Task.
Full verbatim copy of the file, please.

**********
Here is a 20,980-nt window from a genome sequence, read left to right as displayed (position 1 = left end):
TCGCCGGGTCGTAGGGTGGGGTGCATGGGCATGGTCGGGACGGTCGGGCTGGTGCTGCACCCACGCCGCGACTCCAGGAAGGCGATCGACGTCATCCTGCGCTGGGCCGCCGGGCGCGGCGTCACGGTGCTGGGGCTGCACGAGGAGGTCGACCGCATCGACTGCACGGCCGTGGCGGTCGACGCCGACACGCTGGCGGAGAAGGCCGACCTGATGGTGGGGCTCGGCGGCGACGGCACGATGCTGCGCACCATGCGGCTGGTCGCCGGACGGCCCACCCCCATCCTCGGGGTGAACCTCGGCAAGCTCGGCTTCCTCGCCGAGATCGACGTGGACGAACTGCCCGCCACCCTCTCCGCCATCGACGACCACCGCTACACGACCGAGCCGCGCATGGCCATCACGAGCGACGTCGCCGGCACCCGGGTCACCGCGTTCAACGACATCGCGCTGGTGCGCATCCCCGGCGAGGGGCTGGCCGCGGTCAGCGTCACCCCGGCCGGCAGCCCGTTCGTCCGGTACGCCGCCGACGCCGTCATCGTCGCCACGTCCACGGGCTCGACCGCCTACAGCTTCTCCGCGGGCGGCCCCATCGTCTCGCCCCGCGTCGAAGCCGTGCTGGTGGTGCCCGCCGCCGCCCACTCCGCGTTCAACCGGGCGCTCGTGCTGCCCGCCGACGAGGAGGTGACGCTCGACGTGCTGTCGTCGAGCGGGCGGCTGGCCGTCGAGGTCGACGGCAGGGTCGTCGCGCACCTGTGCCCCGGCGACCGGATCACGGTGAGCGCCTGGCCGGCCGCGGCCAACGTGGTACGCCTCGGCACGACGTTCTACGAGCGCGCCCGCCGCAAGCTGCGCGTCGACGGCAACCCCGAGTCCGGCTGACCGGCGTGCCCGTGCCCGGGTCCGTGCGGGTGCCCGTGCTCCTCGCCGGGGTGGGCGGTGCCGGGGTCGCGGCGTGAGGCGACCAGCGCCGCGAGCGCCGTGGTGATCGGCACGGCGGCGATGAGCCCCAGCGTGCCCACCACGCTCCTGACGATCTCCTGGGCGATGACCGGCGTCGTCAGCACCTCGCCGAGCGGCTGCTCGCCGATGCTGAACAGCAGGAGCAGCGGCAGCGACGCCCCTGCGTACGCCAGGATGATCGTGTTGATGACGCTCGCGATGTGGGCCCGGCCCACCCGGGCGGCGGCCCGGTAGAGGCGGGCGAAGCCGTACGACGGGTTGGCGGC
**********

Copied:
Here is a 20,980-nt window from a genome sequence, read left to right as displayed (position 1 = left end):
TCGCCGGGTCGTAGGGTGGGGTGCATGGGCATGGTCGGGACGGTCGGGCTGGTGCTGCACCCACGCCGCGACTCCAGGAAGGCGATCGACGTCATCCTGCGCTGGGCCGCCGGGCGCGGCGTCACGGTGCTGGGGCTGCACGAGGAGGTCGACCGCATCGACTGCACGGCCGTGGCGGTCGACGCCGACACGCTGGCGGAGAAGGCCGACCTGATGGTGGGGCTCGGCGGCGACGGCACGATGCTGCGCACCATGCGGCTGGTCGCCGGACGGCCCACCCCCATCCTCGGGGTGAACCTCGGCAAGCTCGGCTTCCTCGCCGAGATCGACGTGGACGAACTGCCCGCCACCCTCTCCGCCATCGACGACCACCGCTACACGACCGAGCCGCGCATGGCCATCACGAGCGACGTCGCCGGCACCCGGGTCACCGCGTTCAACGACATCGCGCTGGTGCGCATCCCCGGCGAGGGGCTGGCCGCGGTCAGCGTCACCCCGGCCGGCAGCCCGTTCGTCCGGTACGCCGCCGACGCCGTCATCGTCGCCACGTCCACGGGCTCGACCGCCTACAGCTTCTCCGCGGGCGGCCCCATCGTCTCGCCCCGCGTCGAAGCCGTGCTGGTGGTGCCCGCCGCCGCCCACTCCGCGTTCAACCGGGCGCTCGTGCTGCCCGCCGACGAGGAGGTGACGCTCGACGTGCTGTCGTCGAGCGGGCGGCTGGCCGTCGAGGTCGACGGCAGGGTCGTCGCGCACCTGTGCCCCGGCGACCGGATCACGGTGAGCGCCTGGCCGGCCGCGGCCAACGTGGTACGCCTCGGCACGACGTTCTACGAGCGCGCCCGCCGCAAGCTGCGCGTCGACGGCAACCCCGAGTCCGGCTGACCGGCGTGCCCGTGCCCGGGTCCGTGCGGGTGCCCGTGCTCCTCGCCGGGGTGGGCGGTGCCGGGGTCGCGGCGTGAGGCGACCAGCGCCGCGAGCGCCGTGGTGATCGGCACGGCGGCGATGAGCCCCAGCGTGCCCACCACGCTCCTGACGATCTCCTGGGCGATGACCGGCGTCGTCAGCACCTCGCCGAGCGGCTGCTCGCCGATGCTGAACAGCAGGAGCAGCGGCAGCGACGCCCCTGCGTACGCCAGGATGATCGTGTTGATGACGCTCGCGATGTGGGCCCGGCCCACCCGGGCGGCGGCCCGGTAGAGGCGGGCGAAGCCGTACGACGGGTTGGCGGC